Having these new AC systems worked on it’s going to cost you a whole lot more money, but perhaps the worst aspect of this new R1234YF refrigerant is this: The old R134A is virtually inflammable, it’s not going to start on fire. If you get in a wreck and it leaks out or if it has a leak in the dash and gets inside and you’re smoking a cigarette, it’s pretty much nonflammable under any condition you’re going to meet in a car. But, this new R1234YF refrigerant is actually flammable. Now, you would think the scientists with all their intelligence could come up with a better system than replacing a nonflammable gas with a flammable gas in cars that people drive. Let’s say you get in a wreck and the ac system starts gassing out. That could start on fire, or if it starts leaking inside the evaporator, that could start a fire inside your car. This flammability is such a big deal to some manufacturers. German manufacturers Daimler, Volkswagen and others don’t want to use R1234YF in their vehicles but will do so for the near future to meet U.S. refrigerant regulatory actions. They tested the system in their cars and said when the compressor ruptured it could start fires inside the engine. Then they found something even worse, that burning R1234YF emits toxic hydrogen fluoride gas. You really don’t want to be breathing that stuff in if something happens.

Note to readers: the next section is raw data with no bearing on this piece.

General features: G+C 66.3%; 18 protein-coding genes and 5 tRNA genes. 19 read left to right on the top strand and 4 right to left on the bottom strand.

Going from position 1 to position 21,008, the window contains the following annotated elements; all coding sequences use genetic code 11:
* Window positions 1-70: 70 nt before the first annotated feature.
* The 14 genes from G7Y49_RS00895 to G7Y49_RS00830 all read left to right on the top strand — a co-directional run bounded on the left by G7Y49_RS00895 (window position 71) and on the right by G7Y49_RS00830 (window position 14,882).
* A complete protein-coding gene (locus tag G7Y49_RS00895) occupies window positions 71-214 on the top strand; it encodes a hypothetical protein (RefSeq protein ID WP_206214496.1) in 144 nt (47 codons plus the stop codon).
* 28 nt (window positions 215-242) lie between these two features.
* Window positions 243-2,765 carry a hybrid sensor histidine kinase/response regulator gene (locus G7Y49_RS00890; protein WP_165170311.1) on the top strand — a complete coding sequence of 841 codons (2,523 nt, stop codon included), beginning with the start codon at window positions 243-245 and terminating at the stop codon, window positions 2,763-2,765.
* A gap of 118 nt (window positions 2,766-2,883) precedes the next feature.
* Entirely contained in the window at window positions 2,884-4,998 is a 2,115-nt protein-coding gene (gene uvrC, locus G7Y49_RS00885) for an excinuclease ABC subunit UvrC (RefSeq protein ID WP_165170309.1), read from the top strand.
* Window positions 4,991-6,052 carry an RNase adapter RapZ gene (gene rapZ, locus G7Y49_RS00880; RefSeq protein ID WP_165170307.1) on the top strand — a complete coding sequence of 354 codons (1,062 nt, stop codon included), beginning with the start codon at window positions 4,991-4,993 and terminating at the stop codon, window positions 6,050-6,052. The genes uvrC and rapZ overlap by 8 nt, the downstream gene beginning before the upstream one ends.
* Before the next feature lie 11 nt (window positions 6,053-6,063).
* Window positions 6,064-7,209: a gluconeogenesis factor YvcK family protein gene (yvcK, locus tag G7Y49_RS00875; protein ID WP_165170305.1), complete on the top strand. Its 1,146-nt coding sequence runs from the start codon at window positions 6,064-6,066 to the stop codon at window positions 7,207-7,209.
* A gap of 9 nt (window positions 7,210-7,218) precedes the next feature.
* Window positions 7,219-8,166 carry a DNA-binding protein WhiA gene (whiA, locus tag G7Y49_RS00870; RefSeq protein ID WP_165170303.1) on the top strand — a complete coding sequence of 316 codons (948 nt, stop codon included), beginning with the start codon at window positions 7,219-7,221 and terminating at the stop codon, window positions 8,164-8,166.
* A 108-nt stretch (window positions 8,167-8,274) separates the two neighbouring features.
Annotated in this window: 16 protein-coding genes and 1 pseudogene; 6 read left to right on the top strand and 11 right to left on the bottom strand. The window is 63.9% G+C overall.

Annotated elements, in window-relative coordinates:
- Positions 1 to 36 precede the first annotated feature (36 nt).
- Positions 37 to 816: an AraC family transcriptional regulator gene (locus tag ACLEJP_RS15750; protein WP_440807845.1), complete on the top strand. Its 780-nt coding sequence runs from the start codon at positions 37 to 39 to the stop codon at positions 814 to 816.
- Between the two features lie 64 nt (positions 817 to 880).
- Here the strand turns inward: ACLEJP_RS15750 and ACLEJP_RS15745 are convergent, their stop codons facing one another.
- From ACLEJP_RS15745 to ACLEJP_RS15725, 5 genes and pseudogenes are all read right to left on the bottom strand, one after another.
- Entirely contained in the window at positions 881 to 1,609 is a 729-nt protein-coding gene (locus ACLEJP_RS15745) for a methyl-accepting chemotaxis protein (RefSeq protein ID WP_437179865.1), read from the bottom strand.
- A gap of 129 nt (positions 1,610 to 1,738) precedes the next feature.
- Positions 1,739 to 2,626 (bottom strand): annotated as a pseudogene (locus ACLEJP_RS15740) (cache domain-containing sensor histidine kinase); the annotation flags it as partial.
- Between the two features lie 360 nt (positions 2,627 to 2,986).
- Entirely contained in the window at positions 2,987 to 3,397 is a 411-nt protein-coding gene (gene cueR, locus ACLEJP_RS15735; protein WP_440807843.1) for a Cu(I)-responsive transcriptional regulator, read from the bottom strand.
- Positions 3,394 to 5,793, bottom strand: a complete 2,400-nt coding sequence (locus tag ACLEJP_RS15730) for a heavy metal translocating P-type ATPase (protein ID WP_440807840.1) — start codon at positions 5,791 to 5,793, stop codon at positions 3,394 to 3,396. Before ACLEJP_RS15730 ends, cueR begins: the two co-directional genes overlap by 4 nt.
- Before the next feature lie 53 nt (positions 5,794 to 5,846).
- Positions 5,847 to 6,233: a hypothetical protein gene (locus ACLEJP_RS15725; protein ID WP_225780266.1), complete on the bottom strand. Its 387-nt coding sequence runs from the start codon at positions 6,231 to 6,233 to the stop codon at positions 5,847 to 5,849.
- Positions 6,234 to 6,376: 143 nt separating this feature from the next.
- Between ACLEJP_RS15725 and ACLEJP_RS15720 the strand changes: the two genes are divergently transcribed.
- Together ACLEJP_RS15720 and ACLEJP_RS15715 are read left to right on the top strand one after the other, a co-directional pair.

Germans Are Working On Something New

The Germans are working on something called R744 which is CO2, carbon dioxide. Now, of course we breath out carbon dioxide so it’s not flammable. It’s a very cheap gas, but in itself it has a big problem. R134A and the new R1234YF, they have the highest operating pressure at a high point of 300-400 PSI, but the carbon dioxide system can operate at 1,400 PSI. So, there’s a lot more pressure. And guess what? The higher the pressure, you have to build them stronger, they have to be made better, they cost a lot more to make, and with that extra pressure, of course they’re going to break faster, and of course that much pressure in itself can be dangerous. If you’ve got 1,400 PSI pressure in your dash and it blows up, it could send shrapnel all over the place. So, of course now they’re working on even more complex systems where the CO2 system is all under the hood of the car, and then there’s another cooling system that takes the cool air from that system under the hood and moves it inside the dash. I mean these things are getting more and more insanely complex for a system that worked fine in the first place.